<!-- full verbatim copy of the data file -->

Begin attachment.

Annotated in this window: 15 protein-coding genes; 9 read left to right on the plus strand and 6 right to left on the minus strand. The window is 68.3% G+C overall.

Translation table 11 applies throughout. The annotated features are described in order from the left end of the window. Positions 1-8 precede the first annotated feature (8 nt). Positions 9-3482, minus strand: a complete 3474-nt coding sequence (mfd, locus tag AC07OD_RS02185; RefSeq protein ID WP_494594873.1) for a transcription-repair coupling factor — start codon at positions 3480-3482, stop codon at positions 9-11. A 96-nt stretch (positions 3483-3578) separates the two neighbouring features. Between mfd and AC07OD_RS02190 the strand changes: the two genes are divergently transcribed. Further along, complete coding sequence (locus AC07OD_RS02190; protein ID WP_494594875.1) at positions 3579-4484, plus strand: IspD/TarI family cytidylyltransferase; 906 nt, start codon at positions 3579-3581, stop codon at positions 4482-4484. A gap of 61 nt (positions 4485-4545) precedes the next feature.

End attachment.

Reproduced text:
Annotated in this window: 15 protein-coding genes; 9 read left to right on the plus strand and 6 right to left on the minus strand. The window is 68.3% G+C overall.

Translation table 11 applies throughout. The annotated features are described in order from the left end of the window. Positions 1-8 precede the first annotated feature (8 nt). Positions 9-3482, minus strand: a complete 3474-nt coding sequence (mfd, locus tag AC07OD_RS02185; RefSeq protein ID WP_494594873.1) for a transcription-repair coupling factor — start codon at positions 3480-3482, stop codon at positions 9-11. A 96-nt stretch (positions 3483-3578) separates the two neighbouring features. Between mfd and AC07OD_RS02190 the strand changes: the two genes are divergently transcribed. Further along, complete coding sequence (locus AC07OD_RS02190; protein ID WP_494594875.1) at positions 3579-4484, plus strand: IspD/TarI family cytidylyltransferase; 906 nt, start codon at positions 3579-3581, stop codon at positions 4482-4484. A gap of 61 nt (positions 4485-4545) precedes the next feature.